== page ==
Insel, TR et al (2010). Research Domain Criteria (RDoC): Toward a New Classification Framework for Research onMental Disorders. American Journal of Psychiatry 167: 748-751

Le Noury, J et al  (2015) Restoring Study 329: efficacy and harms of paroxetine and imipramine in treatment of major depression in adolescence. BMJ 2015; 351 https://doi.org/10.1136/bmj.h4320.

McLaren, N. (2011). Cells, circuits and syndromes. A critique of the NIMH Research Domain Criteria project.  Ethical Human Psychology and Psychiatry 13: 229-236.

McLaren, N (2013). Psychiatry as Ideology. Ethical Human Psychology and Psychiatry 15: 7-18.

McLaren, N (2018). Electroconvulsive Therapy: A Critical Perspective. Ethical Human Psychology and Psychiatry 19: 91-104

McLaren, N (2018). Anxiety: The Inside StoryAnn Arbor, MI: Future Psychiatry Press.

McLaren, N (2019). Criticising psychiatry is not ‘antipsychiatry’  Australian and New Zealand Journal of Psychiatry 53: 602-603.    https://doi.org/10.1177/0004867419835944.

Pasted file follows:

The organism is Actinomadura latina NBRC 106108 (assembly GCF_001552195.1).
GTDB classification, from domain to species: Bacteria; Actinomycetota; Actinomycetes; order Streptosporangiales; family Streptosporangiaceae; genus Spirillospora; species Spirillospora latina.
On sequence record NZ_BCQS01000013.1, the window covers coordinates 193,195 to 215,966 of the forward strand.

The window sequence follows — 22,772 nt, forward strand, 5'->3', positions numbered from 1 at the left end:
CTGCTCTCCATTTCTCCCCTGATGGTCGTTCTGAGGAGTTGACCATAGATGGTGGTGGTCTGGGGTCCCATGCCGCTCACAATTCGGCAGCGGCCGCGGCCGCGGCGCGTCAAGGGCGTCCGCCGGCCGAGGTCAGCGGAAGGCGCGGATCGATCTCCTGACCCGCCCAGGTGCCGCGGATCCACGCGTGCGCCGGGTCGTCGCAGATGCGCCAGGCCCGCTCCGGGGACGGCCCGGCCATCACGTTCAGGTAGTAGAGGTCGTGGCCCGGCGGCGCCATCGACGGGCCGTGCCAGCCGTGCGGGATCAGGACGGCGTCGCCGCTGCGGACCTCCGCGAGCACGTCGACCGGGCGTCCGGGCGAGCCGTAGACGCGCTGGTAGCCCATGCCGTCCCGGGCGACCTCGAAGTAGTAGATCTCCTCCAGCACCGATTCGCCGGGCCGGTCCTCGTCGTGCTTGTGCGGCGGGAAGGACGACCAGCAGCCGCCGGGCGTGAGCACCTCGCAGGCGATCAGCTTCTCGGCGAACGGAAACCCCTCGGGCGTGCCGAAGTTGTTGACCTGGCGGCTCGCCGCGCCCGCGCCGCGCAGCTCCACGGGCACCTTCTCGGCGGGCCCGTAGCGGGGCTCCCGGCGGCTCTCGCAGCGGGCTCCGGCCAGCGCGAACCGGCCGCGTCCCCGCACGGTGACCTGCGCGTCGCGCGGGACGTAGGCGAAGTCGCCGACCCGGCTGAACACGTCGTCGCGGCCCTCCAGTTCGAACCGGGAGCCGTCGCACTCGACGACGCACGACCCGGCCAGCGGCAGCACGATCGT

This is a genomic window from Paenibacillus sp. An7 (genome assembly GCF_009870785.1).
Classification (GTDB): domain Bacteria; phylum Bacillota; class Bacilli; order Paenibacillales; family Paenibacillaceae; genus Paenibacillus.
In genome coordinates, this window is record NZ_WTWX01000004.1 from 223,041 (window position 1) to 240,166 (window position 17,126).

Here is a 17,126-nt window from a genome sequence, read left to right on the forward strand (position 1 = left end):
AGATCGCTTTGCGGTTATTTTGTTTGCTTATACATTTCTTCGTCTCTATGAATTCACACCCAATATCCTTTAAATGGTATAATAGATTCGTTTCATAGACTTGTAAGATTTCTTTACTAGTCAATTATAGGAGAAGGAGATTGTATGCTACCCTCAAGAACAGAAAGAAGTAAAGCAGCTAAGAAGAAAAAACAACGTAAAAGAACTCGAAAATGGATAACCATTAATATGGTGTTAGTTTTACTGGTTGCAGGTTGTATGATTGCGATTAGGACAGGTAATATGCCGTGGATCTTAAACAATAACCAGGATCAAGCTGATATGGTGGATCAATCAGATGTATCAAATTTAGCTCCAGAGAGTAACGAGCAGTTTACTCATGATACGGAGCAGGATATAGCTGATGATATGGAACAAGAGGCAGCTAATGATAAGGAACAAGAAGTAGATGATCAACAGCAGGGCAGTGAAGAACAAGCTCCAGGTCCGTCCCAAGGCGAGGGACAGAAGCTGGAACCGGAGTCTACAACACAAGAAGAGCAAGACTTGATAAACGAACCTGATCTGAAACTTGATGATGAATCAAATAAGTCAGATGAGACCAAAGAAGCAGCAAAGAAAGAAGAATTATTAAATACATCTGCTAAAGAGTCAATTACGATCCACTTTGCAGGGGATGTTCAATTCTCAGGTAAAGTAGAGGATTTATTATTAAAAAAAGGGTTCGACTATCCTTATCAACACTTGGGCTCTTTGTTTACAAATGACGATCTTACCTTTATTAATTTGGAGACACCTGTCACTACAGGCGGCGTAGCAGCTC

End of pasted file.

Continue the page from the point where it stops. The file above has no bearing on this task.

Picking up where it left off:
RANZCP (2018) Press release March 6th 2018: RANZCP deeply concerned over stigmatising reporting of mental health treatment. Since deleted; available at https://www.MIA.com/2018/03/psychiatrist-writes-ranzcp/.

RANZCP (2019). Professional practice guidelines for the administration of electroconvulsive therapy.  Australian and New Zealand Journal of Psychiatry 53: 609–623

RCPsych (2019). Position statement on antidepressants and depression. PS04/19. Royal College of Psychiatrists, London.

Read, J, and Arnold, C (2017). Is electroconvulsive herapy for depression more effective than placebo? A systematic review of studies since 2009. Ethical Human Psychology and Psychiatry 19: 5-23.

Reece, H. (2013). Interview Gary Greenberg, The Atlantic, May 2nd 2013. https://www.theatlantic.com/health/archive/2013/05/the-real-problems-with-psychiatry/275371/.